However, if that same app were deployed as a series of containers, a host of new different processes would be required. The challenge facing digital ops teams is monitoring these and other issues to stay on top of potential issues. As applications migrate to the cloud, IT ecosystems will only become more complex.

The complexity will only increase as hybrid cloud strategies evolve, alongside the use of existing on-premises infrastructure. Research claims that 80% of enterprises now have a hybrid cloud strategy. But as this develops, the number of dependencies will rise, and new applications and services will be deployed at pace.

This means more incidents are inevitable, turning the heat up further on IT ops teams. One study observed a 19% year-over-year growth in critical incidents from 2019 to 2020, with users experiencing 9% more off-hour interruptions and 5% more business-hour interruptions.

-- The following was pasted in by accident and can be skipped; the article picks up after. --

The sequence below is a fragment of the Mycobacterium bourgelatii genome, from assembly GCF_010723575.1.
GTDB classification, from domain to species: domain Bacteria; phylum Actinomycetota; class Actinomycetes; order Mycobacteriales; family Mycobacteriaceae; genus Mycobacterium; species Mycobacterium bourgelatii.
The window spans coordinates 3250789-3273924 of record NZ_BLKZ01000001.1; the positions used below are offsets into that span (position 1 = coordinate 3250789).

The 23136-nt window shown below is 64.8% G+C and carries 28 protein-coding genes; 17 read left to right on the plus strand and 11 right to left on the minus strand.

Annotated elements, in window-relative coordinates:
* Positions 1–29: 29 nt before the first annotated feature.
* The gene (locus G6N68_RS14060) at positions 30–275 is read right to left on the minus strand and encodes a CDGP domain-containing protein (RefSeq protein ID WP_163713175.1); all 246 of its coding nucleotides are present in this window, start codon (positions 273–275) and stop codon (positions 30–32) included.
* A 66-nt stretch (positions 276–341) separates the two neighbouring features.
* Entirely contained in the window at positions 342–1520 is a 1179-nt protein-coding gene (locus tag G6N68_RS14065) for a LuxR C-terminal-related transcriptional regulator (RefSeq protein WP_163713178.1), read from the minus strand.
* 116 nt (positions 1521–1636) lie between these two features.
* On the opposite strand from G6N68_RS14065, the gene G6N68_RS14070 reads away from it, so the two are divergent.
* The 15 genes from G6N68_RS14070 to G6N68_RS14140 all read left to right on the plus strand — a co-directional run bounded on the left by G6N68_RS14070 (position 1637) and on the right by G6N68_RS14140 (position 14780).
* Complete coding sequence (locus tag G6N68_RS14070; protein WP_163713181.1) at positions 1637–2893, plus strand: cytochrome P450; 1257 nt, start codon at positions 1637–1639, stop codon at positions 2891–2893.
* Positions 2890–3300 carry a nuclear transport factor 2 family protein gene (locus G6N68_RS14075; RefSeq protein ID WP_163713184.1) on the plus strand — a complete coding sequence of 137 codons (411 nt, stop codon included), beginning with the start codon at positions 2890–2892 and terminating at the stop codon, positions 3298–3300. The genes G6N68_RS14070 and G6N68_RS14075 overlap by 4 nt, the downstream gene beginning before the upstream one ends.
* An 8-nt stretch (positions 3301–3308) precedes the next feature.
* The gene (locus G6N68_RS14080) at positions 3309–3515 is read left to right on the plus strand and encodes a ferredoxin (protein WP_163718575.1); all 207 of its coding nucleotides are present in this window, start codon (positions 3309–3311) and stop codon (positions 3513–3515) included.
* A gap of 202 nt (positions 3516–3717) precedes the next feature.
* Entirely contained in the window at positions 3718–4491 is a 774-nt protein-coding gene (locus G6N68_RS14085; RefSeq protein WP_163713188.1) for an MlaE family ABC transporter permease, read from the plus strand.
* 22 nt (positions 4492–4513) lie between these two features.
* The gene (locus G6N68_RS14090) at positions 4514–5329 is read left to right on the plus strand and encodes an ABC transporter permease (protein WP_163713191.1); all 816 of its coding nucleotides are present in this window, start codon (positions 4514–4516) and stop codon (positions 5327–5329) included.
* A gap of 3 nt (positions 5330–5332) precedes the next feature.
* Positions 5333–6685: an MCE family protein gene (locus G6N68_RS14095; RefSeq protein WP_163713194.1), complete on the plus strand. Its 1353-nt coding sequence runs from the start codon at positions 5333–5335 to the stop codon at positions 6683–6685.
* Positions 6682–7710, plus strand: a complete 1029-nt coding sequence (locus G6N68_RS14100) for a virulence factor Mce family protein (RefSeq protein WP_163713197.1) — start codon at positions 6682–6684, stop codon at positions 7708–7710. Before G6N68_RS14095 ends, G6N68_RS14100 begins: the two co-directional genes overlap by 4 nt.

Mapping a Pathway to Success

So how can organizations chart a course through this complexity and toward cloud migration success and operational maturity? The answer lies in leveraging effective, safe runbook automation to help take digital operations from reactive to preventative and free up developers’ time so they can spend more time innovating and less time dealing with issues.

This can help make cloud migration a success in two key ways. Firstly, runbook automation can facilitate the delegation of task automation. Despite the promise of the cloud, automation isn’t considered to be something safe to make broadly available to every single user. Organizations typically have concerns around the cost and security of opening up the automation of cloud operations to the masses. But this often means teams have to submit tickets and requests. A task that could take minutes ends up taking days to be fulfilled by a centralized team. Operating in ticket time means these organizations are losing the agility of the cloud.